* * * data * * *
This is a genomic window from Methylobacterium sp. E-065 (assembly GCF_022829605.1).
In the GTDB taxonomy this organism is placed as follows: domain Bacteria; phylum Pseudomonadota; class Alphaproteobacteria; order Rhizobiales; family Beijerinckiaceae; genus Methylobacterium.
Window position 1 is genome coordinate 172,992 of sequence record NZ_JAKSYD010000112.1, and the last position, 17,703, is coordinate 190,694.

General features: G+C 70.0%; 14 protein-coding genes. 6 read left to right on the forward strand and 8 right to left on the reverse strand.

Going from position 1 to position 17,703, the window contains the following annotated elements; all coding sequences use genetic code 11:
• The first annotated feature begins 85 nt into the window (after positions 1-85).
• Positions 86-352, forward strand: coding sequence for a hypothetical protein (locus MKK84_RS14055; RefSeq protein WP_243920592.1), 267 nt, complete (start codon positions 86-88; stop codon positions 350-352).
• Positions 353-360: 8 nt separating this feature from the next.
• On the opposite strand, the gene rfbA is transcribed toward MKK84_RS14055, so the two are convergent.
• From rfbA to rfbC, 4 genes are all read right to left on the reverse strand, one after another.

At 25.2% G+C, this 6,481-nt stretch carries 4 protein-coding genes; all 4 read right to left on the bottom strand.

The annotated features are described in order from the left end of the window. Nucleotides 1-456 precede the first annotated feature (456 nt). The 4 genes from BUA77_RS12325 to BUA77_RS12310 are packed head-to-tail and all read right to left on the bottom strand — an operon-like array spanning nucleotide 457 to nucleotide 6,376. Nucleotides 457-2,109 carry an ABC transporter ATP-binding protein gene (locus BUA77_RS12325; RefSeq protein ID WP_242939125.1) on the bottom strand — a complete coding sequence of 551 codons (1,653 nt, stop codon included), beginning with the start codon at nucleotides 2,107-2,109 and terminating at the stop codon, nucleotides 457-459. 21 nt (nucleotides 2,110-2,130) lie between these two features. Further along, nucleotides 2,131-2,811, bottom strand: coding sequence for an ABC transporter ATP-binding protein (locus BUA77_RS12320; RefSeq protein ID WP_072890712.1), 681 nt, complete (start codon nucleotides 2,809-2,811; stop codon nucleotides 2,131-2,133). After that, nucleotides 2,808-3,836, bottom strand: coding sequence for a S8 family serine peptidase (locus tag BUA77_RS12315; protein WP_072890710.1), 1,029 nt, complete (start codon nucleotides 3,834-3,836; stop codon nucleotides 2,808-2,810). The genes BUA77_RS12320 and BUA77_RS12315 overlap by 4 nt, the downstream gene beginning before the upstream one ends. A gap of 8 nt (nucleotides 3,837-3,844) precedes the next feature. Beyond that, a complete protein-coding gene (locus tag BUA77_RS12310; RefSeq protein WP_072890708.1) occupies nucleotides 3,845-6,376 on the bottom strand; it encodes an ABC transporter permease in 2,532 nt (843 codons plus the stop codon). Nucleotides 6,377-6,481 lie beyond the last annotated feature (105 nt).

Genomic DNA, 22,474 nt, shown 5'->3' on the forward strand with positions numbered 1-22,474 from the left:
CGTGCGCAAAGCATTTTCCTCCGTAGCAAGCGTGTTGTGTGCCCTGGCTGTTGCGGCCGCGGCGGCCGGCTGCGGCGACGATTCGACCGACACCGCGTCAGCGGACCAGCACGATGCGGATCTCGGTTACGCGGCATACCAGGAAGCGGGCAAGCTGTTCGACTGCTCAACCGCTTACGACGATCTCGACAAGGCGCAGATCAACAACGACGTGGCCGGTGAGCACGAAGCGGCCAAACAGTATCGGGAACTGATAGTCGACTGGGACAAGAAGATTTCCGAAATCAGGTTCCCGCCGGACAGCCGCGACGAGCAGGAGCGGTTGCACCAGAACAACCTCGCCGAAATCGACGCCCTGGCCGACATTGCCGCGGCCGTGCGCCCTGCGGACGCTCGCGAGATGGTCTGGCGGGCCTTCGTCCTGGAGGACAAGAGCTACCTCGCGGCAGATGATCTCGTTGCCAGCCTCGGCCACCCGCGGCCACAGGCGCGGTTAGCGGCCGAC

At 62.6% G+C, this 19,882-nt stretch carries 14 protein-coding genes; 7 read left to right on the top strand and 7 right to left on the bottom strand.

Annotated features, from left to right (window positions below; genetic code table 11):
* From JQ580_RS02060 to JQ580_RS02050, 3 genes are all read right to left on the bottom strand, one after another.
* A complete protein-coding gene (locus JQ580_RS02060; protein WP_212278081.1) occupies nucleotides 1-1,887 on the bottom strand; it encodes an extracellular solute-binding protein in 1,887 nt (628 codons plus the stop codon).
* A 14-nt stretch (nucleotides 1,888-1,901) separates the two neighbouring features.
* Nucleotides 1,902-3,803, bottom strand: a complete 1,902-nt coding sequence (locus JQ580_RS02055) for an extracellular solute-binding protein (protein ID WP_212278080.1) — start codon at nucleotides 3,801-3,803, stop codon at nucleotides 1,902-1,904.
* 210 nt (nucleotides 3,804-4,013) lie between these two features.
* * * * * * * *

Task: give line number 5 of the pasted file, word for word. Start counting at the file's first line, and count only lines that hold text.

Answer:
Going from position 1 to position 17,703, the window contains the following annotated elements; all coding sequences use genetic code 11: